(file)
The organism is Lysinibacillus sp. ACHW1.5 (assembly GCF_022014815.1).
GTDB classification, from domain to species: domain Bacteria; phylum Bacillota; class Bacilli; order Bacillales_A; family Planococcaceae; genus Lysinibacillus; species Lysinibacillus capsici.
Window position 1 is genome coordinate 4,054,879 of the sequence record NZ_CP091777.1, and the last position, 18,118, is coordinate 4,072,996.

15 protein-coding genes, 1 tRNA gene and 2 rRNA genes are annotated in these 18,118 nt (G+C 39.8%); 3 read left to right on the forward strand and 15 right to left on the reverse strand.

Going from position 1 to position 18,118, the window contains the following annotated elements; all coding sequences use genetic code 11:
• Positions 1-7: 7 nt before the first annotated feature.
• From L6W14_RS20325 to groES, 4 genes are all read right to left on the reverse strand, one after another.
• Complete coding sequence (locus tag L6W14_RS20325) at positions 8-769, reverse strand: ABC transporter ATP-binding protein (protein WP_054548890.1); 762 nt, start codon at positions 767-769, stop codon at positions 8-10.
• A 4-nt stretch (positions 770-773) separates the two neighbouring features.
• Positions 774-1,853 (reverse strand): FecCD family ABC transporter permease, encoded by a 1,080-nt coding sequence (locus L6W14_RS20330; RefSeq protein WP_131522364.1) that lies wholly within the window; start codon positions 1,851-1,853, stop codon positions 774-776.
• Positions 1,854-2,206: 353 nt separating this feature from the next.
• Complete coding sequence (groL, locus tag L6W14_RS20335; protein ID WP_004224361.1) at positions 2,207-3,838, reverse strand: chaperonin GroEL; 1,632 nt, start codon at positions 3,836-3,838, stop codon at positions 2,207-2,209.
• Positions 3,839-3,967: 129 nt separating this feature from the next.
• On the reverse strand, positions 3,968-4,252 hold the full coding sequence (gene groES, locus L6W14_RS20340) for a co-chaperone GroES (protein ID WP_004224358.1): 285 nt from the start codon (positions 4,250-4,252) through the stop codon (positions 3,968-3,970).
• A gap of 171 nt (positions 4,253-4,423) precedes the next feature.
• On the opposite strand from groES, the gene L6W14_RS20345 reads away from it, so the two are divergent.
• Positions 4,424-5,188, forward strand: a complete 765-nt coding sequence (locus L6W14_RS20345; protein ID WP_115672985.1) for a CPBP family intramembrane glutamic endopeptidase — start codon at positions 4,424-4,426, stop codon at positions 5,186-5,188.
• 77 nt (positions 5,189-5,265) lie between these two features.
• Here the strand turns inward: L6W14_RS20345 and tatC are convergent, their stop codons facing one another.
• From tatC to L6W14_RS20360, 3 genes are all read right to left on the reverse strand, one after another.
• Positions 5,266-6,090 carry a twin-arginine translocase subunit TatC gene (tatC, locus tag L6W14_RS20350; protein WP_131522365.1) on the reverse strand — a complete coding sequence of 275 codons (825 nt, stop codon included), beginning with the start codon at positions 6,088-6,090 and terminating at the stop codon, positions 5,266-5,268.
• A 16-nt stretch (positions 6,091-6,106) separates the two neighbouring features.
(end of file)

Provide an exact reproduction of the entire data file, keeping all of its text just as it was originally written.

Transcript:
The organism is Lysinibacillus sp. ACHW1.5 (assembly GCF_022014815.1).
GTDB classification, from domain to species: domain Bacteria; phylum Bacillota; class Bacilli; order Bacillales_A; family Planococcaceae; genus Lysinibacillus; species Lysinibacillus capsici.
Window position 1 is genome coordinate 4,054,879 of the sequence record NZ_CP091777.1, and the last position, 18,118, is coordinate 4,072,996.

15 protein-coding genes, 1 tRNA gene and 2 rRNA genes are annotated in these 18,118 nt (G+C 39.8%); 3 read left to right on the forward strand and 15 right to left on the reverse strand.

Going from position 1 to position 18,118, the window contains the following annotated elements; all coding sequences use genetic code 11:
• Positions 1-7: 7 nt before the first annotated feature.
• From L6W14_RS20325 to groES, 4 genes are all read right to left on the reverse strand, one after another.
• Complete coding sequence (locus tag L6W14_RS20325) at positions 8-769, reverse strand: ABC transporter ATP-binding protein (protein WP_054548890.1); 762 nt, start codon at positions 767-769, stop codon at positions 8-10.
• A 4-nt stretch (positions 770-773) separates the two neighbouring features.
• Positions 774-1,853 (reverse strand): FecCD family ABC transporter permease, encoded by a 1,080-nt coding sequence (locus L6W14_RS20330; RefSeq protein WP_131522364.1) that lies wholly within the window; start codon positions 1,851-1,853, stop codon positions 774-776.
• Positions 1,854-2,206: 353 nt separating this feature from the next.
• Complete coding sequence (groL, locus tag L6W14_RS20335; protein ID WP_004224361.1) at positions 2,207-3,838, reverse strand: chaperonin GroEL; 1,632 nt, start codon at positions 3,836-3,838, stop codon at positions 2,207-2,209.
• Positions 3,839-3,967: 129 nt separating this feature from the next.
• On the reverse strand, positions 3,968-4,252 hold the full coding sequence (gene groES, locus L6W14_RS20340) for a co-chaperone GroES (protein ID WP_004224358.1): 285 nt from the start codon (positions 4,250-4,252) through the stop codon (positions 3,968-3,970).
• A gap of 171 nt (positions 4,253-4,423) precedes the next feature.
• On the opposite strand from groES, the gene L6W14_RS20345 reads away from it, so the two are divergent.
• Positions 4,424-5,188, forward strand: a complete 765-nt coding sequence (locus L6W14_RS20345; protein ID WP_115672985.1) for a CPBP family intramembrane glutamic endopeptidase — start codon at positions 4,424-4,426, stop codon at positions 5,186-5,188.
• 77 nt (positions 5,189-5,265) lie between these two features.
• Here the strand turns inward: L6W14_RS20345 and tatC are convergent, their stop codons facing one another.
• From tatC to L6W14_RS20360, 3 genes are all read right to left on the reverse strand, one after another.
• Positions 5,266-6,090 carry a twin-arginine translocase subunit TatC gene (tatC, locus tag L6W14_RS20350; protein WP_131522365.1) on the reverse strand — a complete coding sequence of 275 codons (825 nt, stop codon included), beginning with the start codon at positions 6,088-6,090 and terminating at the stop codon, positions 5,266-5,268.
• A 16-nt stretch (positions 6,091-6,106) separates the two neighbouring features.